Actress and activist Aunjanue Ellis (center), with Ward 3 Councilman De'Keither Stamps (left) and Dr. Edelia Carthan (right), said at the Mississippi Capitol that it is "a civil right to not feel tormented and terrorized by symbols." Therefore, she insists, the Mississippi flag must change and with white support.
Photo by Imani Khayyam.
JACKSON Actor and activist Aunjanue Ellis talked back to Mississippi Gov. Phil Bryant today to denounce his refusal to back changing the state flag to one without a symbol of the Confederacy.
"I think the governor should take it down; he has the authority to do that," Ellis said at the Capitol this morning. "I don't think civil rights should be given up to a (ballot) referendum. I think it is a civil right to not feel tormented and terrorized by symbols."
The JFP’s archives of historically factual stories about slavery, secession and the Civil War in Mississippi, with lots of links to primary documents.
Ellis was with religious leaders, activists, Jackson officials and lawmakers who gathered at the Capitol this morning to denounce and respond to Bryant's comments about the Mississippi state flag's association with hate groups to WAPT last week.
"I think it's wrong to try to associate that," Bryant told WAPT about the flag that still has Confederate battle flag in its canton corner. "I think that's a political position some people are taking and shame on them for doing so."
Ellis, who has pushed for the state flag to come down for several years, said that if the state-flag change were to go back to a ballot vote, like it did in 2001, that white people would need to support the movement to change the state flag.
"If this referendum happened again, we would need white people voting for us," she said. "This can't be a one-sided fight: we need our fellow white citizens, our fellow immigrant citizens and ... other fellow citizens to create a groundswell."
The Mississippi Sons of Confederate Veterans are fighting hard to keep the state flag to honor the Confederacy. Others are fighting back.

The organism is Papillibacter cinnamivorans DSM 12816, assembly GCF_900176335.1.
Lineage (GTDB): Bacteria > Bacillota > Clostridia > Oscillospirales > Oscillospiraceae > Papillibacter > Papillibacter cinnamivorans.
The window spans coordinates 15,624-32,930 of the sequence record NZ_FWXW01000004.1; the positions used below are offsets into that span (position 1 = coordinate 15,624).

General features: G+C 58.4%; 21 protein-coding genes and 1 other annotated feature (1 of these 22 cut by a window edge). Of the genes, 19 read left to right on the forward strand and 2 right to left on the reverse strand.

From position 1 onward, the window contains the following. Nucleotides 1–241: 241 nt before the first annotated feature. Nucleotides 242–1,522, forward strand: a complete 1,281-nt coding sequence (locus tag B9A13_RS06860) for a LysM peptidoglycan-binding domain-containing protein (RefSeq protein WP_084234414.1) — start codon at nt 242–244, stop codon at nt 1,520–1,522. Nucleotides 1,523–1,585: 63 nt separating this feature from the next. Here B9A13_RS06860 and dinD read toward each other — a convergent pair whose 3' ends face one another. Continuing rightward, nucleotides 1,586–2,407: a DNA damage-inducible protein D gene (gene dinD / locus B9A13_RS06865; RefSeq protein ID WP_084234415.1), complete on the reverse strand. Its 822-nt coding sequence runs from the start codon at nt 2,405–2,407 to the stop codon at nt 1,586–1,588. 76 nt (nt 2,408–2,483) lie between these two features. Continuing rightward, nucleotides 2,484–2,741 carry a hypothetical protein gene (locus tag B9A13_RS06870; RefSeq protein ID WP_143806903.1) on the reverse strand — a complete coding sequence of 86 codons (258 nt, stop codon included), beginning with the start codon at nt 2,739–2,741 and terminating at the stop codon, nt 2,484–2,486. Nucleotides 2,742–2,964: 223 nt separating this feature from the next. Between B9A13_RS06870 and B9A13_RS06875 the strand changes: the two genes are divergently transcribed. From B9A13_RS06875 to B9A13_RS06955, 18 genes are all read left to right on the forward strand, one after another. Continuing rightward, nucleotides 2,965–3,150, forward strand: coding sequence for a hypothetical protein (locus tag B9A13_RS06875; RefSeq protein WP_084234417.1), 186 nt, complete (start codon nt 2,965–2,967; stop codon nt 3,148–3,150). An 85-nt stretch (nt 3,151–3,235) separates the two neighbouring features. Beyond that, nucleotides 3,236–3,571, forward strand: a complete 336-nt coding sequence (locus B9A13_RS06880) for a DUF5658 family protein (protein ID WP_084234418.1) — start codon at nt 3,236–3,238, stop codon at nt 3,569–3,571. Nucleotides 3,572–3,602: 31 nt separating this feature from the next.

Hollis Watkins, a civil-rights veteran and native of Lincoln County, said Mississippians are not going to take it anymore and encouraged residents to take action, finding out where their elected officials stand on the state flag issue.
Rep. Kathy Sykes, D-Jackson, said lawmakers had productive conversations about the state flag on the coast this summer at the Southern Legislative Conference, but pointed out that for the state flag to change legislatively, the lieutenant governor and governor would need to be on board.
Both Lt. Gov. Tate Reeves and Gov. Phil Bryant both oppose legislative action to change the state flag and repeatedly have said the decision should go to the voters. Sykes has introduced a bill for two years in a row to change the Mississippi state flag to the flag designed by Laurin Stennis, who is the granddaughter of long-time Sen. John C. Stennis. But the legislation to change the flag died in committee both years.
For now, Sykes wants Mississippians to call on their local governments and municipalities to not fly the state flag. "We can do that without any legislative action," she said.
Ward 3 Jackson City Councilman De'Keither Stamps said the state flag is one reason young people are leaving the state. Later, Jackson Mayor Chokwe Antar Lumumba echoed Stamps' sentiments, saying the state flag costs the state business.
"We lose more money each and every day we fly the 'Stars and Bars' over our head," Lumumba said. (The Mississippi flag canton does not, however, contain the "Stars and Bars," which was the official flag of the Confederacy. The better-known Confederate battle flag of Virginia, also known as the "Beauregard Flag" and commonly referred to as the "rebel flag," is part of the official Mississippi banner. The rebel flag is the one also preferred by KKK and other white-supremacy groups and was a symbol of Jim Crow segregation.)
Stamps pointed to upcoming elections where changing the state flag should be a litmus test. "There are leaders in our state government who want to be governor next, but they need to be for taking down state flag too," Stamps said.
Email state reporter Arielle Dreher at [email protected]. See jfp.ms/slavery for a full archive of state flag and Confederacy reporting.